“My work is my body; my body is my work,” Helena Almeida declared in 1969. Around this time the artist took a photograph of herself wearing a blank pink-toned canvas across her torso—at once a comical and a radical gesture, and one that marked a crucial turn in her practice. Almeida (Portuguese, born 1934) had studied painting in Lisbon in the mid-1950s but since 1969 has produced mainly black-and-white photographs of herself, sometimes painting or tinting them. These are never self-portraits, but the compositions always center on the artist’s body, always differently posed or contorted and almost always captured in the same corner of her studio. She tends to work in long, sometimes open-ended series, and in recent decades she has printed her photographs at full-body scale or larger. While Almeida still calls herself a painter rather than a photographer, she is at the same time also a kind of dancer, engaged in an ongoing, experimental choreography of everyday gestures and physical limits, exploring the seemingly endless malleability of the body.
Almeida emerged in the context of the late 1960s and 1970s—at the advent of feminist and performance-oriented art, when many young, avant-garde practitioners explored the physicality of the artist’s body and art making as a literal record of actions taken in the studio. Indeed, since then she has figured as one of the most significant artists working in Portugal. The Art Institute’s exhibition is Almeida’s first solo show in the United States in more than a decade, and, rather than historicizing the artist’s practice, it emphasizes her work of the last two decades, including examples from several major photographic sequences since 2000. These are masterful series—the lyrical, humorous, poignant, and profound work of an artist who has by now used and reproduced her body for decades. Almeida’s recent photographs not only demonstrate the intimate knowledge the artist has gained by tracking her physical form over time but also remind us that we are all shape shifters—and that our bodies can be revealed to us anew with every considered action. As the exhibition’s title indicates, such work is never finished.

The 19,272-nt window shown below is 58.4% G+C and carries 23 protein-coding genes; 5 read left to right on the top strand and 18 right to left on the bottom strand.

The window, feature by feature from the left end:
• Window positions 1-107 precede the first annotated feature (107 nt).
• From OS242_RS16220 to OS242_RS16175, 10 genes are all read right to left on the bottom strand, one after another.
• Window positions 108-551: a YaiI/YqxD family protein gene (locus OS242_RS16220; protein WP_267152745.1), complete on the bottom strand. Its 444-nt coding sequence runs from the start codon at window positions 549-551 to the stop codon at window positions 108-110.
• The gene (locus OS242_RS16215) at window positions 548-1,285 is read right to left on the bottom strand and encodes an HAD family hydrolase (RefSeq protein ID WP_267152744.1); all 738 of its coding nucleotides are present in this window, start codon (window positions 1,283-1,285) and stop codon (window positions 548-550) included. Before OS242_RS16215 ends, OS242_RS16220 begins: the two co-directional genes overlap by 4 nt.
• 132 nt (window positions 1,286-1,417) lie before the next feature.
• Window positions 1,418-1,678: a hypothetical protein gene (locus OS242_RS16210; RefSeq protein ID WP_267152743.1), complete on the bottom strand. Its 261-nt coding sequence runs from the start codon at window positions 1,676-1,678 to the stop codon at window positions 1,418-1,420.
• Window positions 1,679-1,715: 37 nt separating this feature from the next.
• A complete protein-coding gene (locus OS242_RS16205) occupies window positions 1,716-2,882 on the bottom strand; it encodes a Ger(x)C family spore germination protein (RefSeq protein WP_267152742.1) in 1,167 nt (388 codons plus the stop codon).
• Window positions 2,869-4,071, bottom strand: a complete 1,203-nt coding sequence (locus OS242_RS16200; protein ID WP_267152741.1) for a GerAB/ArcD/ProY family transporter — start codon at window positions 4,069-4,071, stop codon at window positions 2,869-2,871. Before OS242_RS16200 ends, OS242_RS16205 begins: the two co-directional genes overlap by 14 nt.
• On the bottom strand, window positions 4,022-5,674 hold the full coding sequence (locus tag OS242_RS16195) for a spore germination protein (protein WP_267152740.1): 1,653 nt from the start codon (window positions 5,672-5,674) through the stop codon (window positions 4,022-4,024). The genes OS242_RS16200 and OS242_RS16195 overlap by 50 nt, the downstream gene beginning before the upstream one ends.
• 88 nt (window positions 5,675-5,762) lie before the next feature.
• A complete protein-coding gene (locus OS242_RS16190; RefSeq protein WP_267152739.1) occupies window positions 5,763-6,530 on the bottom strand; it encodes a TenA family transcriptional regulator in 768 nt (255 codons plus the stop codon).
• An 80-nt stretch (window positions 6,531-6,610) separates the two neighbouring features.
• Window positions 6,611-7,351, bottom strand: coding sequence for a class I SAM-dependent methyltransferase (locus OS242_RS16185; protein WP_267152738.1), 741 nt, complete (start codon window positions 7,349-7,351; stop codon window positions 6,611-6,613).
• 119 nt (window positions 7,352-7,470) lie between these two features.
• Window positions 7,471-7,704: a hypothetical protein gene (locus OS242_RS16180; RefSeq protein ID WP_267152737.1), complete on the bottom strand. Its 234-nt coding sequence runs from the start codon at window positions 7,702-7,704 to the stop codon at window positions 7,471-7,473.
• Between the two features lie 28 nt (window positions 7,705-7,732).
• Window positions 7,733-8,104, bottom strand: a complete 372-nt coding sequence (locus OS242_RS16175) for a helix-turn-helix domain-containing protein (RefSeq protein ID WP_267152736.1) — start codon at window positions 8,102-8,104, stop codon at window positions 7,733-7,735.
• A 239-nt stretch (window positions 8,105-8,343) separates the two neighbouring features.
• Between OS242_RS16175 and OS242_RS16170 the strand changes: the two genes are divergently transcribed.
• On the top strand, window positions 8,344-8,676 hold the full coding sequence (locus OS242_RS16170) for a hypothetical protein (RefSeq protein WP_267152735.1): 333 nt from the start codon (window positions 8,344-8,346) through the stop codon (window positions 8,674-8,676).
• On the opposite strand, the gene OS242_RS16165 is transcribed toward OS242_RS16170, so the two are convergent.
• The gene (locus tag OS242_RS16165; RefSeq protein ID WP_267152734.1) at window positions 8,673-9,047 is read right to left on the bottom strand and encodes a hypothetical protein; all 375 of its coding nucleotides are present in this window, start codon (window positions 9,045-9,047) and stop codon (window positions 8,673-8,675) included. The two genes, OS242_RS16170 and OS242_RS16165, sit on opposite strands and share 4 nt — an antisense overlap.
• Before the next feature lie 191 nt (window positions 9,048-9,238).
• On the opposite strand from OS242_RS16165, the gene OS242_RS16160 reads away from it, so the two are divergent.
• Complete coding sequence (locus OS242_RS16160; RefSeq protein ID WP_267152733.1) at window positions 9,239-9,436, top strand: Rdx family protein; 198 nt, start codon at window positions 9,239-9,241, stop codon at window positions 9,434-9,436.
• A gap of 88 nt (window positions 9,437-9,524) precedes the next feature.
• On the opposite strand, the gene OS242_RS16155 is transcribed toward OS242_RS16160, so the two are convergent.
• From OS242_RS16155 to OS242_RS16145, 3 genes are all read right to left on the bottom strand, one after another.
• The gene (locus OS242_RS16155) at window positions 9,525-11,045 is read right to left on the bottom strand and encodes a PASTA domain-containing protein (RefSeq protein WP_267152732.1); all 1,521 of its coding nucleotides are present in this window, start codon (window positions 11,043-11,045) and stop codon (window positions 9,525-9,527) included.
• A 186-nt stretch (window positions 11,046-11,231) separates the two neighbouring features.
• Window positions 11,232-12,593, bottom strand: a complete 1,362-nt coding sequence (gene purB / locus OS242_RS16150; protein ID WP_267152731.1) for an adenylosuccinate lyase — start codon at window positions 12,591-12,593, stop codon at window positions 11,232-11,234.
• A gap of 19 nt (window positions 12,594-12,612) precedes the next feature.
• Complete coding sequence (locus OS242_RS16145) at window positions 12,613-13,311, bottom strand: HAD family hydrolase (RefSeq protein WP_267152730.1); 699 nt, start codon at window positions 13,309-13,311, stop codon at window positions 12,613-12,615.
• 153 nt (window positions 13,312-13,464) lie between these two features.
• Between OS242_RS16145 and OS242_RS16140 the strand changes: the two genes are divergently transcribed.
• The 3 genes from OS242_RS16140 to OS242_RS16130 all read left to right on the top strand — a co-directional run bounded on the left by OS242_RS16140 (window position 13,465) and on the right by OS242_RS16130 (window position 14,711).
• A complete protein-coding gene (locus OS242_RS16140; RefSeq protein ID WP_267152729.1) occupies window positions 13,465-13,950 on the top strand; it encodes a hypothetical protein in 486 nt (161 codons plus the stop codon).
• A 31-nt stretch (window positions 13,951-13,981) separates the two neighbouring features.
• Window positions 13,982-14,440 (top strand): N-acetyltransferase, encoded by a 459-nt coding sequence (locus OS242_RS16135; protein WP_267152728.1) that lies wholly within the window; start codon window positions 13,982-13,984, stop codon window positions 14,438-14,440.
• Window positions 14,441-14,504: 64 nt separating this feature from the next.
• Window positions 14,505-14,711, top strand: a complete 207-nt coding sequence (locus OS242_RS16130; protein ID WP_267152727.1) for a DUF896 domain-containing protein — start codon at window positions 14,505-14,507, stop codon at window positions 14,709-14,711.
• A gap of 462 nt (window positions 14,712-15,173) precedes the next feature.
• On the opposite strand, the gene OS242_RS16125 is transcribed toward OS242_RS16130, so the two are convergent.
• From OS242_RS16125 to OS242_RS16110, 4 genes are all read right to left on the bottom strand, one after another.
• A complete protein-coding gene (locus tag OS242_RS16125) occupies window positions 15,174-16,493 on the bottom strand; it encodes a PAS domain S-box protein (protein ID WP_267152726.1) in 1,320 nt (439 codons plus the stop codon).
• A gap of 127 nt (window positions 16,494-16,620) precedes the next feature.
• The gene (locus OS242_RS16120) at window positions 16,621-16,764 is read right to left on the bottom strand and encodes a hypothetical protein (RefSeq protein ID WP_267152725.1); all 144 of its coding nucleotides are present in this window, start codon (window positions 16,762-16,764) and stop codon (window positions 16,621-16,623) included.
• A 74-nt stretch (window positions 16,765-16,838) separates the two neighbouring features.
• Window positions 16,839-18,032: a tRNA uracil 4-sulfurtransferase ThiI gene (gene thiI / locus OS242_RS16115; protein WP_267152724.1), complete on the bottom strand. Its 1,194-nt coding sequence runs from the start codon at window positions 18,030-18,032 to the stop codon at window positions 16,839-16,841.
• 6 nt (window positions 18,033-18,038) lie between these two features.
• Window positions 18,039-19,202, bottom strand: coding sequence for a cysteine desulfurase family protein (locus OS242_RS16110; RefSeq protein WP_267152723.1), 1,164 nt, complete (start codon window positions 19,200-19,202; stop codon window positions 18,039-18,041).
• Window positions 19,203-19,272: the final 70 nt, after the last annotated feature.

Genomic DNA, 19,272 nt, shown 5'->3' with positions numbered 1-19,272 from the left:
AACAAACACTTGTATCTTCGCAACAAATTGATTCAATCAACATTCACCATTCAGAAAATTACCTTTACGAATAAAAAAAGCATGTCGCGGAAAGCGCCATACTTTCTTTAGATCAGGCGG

Helena Almeida: Work is never finished is organized by the Art Institute of Chicago.
Support is provided by the Alfred L. McDougal and Nancy Lauter McDougal Fund for Contemporary Art.
Additional support for Helena Almeida: Work is never finished is contributed by Luso-American Development Foundation, the Embassy of Portugal, Instituto Camões, EDP Renewables, the Evening Associates, Fundação Calouste Gulbenkian, Igor M. DaCosta, and Michelle and Branson Edwards.
Annual support for Art Institute exhibitions is provided by the Exhibitions Trust: Neil Bluhm and the Bluhm Family Charitable Foundation; Jay Franke and David Herro; Kenneth Griffin; Caryn and King Harris, The Harris Family Foundation; Liz and Eric Lefkofsky; Robert M. and Diane v.S. Levy; Ann and Samuel M. Mencoff; Usha and Lakshmi N. Mittal; Thomas and Margot Pritzker; Anne and Chris Reyes; Betsy Bergman Rosenfield and Andrew M. Rosenfield; Cari and Michael J. Sacks; and the Earl and Brenda Shapiro Foundation.